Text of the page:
LOCAL Houston | The City Guide July 2017 - Page 46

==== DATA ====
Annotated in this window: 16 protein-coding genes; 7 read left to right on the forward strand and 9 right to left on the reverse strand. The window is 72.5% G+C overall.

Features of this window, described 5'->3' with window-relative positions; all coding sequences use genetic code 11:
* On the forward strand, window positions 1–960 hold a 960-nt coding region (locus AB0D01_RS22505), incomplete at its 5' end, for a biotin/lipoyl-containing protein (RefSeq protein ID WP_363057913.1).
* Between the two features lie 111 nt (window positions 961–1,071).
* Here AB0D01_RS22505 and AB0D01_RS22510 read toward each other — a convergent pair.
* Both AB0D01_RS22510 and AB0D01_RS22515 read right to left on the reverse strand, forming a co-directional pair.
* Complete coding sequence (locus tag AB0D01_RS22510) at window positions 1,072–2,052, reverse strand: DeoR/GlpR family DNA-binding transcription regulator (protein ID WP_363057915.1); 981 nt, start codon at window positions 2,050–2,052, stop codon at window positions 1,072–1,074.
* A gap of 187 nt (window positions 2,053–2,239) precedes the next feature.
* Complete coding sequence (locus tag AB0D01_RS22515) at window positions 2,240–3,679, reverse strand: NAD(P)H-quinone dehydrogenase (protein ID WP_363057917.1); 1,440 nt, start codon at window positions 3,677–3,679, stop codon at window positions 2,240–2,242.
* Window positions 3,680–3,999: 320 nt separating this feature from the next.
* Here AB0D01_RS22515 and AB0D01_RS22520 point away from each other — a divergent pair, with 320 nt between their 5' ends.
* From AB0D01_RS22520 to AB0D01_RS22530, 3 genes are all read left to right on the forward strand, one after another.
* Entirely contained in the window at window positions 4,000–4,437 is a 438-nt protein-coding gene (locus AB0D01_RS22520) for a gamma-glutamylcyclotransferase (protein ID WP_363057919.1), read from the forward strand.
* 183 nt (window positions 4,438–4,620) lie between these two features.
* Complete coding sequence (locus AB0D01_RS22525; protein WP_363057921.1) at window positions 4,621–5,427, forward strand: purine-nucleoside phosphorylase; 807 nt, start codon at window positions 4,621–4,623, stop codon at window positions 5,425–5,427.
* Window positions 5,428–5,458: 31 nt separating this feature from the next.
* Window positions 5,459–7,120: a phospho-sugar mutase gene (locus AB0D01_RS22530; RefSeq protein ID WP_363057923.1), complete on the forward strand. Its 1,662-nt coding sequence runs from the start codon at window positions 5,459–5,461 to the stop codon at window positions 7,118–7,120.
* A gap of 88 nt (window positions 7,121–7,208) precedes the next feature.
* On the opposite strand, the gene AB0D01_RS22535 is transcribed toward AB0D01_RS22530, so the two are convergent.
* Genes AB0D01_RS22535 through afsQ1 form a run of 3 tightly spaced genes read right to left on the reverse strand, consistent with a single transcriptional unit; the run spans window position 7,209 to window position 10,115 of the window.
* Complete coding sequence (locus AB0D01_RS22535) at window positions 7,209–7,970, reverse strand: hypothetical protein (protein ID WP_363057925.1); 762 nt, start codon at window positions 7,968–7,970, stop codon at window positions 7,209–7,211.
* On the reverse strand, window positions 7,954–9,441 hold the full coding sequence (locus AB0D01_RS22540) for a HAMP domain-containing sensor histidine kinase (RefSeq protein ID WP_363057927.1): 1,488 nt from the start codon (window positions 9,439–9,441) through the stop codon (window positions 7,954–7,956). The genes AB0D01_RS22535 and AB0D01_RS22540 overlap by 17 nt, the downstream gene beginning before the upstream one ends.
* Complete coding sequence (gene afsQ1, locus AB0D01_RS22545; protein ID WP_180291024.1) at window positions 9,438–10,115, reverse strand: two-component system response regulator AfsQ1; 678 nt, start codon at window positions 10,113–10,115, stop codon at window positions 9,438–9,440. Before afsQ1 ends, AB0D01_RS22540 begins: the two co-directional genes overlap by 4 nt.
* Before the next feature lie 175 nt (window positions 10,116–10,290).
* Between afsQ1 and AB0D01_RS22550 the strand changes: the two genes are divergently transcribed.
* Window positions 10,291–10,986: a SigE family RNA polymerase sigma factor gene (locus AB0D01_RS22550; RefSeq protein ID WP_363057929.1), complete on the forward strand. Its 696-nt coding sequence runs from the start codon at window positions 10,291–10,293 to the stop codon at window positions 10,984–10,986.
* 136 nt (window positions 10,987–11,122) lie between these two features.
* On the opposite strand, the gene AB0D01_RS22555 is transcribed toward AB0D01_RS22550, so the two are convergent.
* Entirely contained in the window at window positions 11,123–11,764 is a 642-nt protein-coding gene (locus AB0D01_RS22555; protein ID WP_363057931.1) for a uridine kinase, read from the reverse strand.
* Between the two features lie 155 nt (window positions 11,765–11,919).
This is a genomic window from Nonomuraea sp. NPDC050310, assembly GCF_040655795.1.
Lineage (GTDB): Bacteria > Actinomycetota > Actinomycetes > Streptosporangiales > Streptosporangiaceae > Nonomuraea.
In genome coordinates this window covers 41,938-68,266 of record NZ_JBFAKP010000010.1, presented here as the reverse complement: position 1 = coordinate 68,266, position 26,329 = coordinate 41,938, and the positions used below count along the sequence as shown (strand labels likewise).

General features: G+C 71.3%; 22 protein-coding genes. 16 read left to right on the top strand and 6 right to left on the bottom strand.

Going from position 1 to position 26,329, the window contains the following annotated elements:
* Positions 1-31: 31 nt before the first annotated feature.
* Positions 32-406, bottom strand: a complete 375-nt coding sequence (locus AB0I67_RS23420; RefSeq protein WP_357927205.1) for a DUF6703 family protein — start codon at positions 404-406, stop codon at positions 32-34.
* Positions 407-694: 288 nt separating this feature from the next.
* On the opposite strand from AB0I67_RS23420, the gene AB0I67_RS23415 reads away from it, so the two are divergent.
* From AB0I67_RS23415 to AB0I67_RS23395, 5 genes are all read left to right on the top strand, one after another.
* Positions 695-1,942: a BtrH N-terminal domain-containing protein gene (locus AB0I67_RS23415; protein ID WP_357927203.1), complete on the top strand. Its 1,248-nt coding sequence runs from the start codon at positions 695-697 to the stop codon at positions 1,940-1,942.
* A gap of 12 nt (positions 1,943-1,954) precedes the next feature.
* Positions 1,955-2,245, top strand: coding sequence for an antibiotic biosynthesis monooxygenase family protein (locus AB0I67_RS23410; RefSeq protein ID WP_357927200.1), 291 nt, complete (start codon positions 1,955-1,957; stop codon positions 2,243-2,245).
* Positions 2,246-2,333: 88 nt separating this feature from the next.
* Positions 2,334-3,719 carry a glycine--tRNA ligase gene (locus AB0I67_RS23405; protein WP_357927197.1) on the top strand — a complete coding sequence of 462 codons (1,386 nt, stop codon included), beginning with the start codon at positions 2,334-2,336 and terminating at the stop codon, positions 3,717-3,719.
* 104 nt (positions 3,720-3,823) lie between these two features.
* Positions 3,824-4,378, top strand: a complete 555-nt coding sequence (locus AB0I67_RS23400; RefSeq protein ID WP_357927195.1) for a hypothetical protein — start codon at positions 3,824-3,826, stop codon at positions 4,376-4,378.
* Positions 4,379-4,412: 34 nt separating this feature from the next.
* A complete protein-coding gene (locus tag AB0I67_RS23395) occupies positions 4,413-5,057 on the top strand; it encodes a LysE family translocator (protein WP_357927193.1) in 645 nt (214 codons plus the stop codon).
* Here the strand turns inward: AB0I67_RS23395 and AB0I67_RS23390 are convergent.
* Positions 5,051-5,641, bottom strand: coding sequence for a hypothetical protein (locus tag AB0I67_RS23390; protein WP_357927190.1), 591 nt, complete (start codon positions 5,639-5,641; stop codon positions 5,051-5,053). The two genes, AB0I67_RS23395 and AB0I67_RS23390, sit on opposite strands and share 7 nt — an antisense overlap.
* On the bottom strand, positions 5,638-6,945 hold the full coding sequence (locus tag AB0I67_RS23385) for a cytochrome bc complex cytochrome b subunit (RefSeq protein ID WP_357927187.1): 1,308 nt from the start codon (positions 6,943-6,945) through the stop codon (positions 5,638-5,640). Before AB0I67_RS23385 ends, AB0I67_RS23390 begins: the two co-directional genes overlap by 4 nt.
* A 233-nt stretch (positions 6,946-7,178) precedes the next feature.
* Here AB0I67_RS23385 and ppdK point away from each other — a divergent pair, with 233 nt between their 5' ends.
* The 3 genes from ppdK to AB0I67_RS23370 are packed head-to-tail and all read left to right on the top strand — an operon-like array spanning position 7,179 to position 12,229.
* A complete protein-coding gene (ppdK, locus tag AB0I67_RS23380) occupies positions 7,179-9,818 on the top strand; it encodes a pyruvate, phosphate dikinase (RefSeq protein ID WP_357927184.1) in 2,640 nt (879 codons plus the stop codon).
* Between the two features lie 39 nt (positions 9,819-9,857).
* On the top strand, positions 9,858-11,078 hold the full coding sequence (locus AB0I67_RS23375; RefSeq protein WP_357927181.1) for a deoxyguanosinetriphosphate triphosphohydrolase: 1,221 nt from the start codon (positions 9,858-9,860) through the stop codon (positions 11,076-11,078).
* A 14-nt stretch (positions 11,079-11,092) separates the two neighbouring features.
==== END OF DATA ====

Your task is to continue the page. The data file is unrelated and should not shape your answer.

FOOD | ARTS | COMMUNITY | STYLE+LEISURE Walsh was considered quick-witted and outspoken, refusing to hold back her individuality. SALLY WALSH, THE INTERIOR DESIGNER CREDITED WITH BRINGING MODERN DESIGN TO HOUSTON, WAS A TRAILBLAZER WHO NOT ONLY MADE AN IMPACT LOCALLY BUT CAME TO BE KNOWN NATION- THE STORY OF HOUSTON SALLY WALSH By Alicia Islam Images courtesy of The Dolph Briscoe Center for American History, The University of Texas at Austin, Houston Metropolitan Research Center, Houston, Texas, Houston Public Library, Houston, Texas ALLY AS WELL. SHE WAS INDUCTED INTO THE INTERIOR DESIGN HALL OF FAME IN 1986, THE FIRST HOUSTONIAN TO RECEIVE THIS HONOR. Sally Walsh was born in Inspiration, Arizona, in 1926. She started college but dropped out due to boredom and moved to Chicago for an exciting change. Though she was not trained in architecture or design, Walsh learned from the renowned Hans Knoll, serving as his assistant and receiving training from him. Walsh went above and beyond as his assistant – from walking his dog to writing correspondences – but the opportunity to travel to meet with other firms and have access to the latest designs and fabrics allowed her to develop into a holistic designer. Walsh arrived in Houston from New York in 1955 along with her husband, Bill, a lawyer, who had found work in the city. She had intended to open a Knoll showroom to bring the modern designs to a rapidly growing busi- ness scene, but Hans Knoll’s sudden death halted her plans. After honing her craft at other firms, Walsh eventually became a partner at S. I. Morris Architects, a prominent Houston firm in 1971. Some of her major contribu- tions in Houston include the Transco offices, Lehman Brothers offices and the Jesse H. Jones Building of the Houston Public Library. Walsh began revolutionizing interiors in corporate Houston during the 1950s; developer magnate Gerald D. Hines is commonly credited as modernizing the Houston Sally Walsh | Cesca Chair architectural scene during the 1970s. Walsh was considered quick-witted and outspoken, refusing to hold back her individuality. Both her male and female colleagues took notice and many of her co-workers strove to emulate her. Walsh once said, “When I walk through the Houston buildings today and find good contemporary design, whether or not I had a hand in it, I find myself taking credit […] because on this specific turf it flourished with my help.” She was so intense that her fellow Reprinted from the Texas State Historical Association’s Handbook of Houston, a project in cooperation with the Houston History Alliance. For more information, visit www.HoustonHistoryAlliance.org. partner at S. I. Morris Architects, Seth Irvin Morris, called her the “toughest son of a bitch in the partnership.” Walsh’s design philosophy was to help the client “embrace modern design as a total concept.” Walsh was diagnosed with a rare form of leukemia but continued to work through the 1980s until her death on January 12, 1992, at the age of 65. Her innovative work continues to inspire architects and designers today. Sally Walsh | Cite 9 Spring 1985 46 LO C AL | july 17 First Professional Interior july 17 | L O C A L 47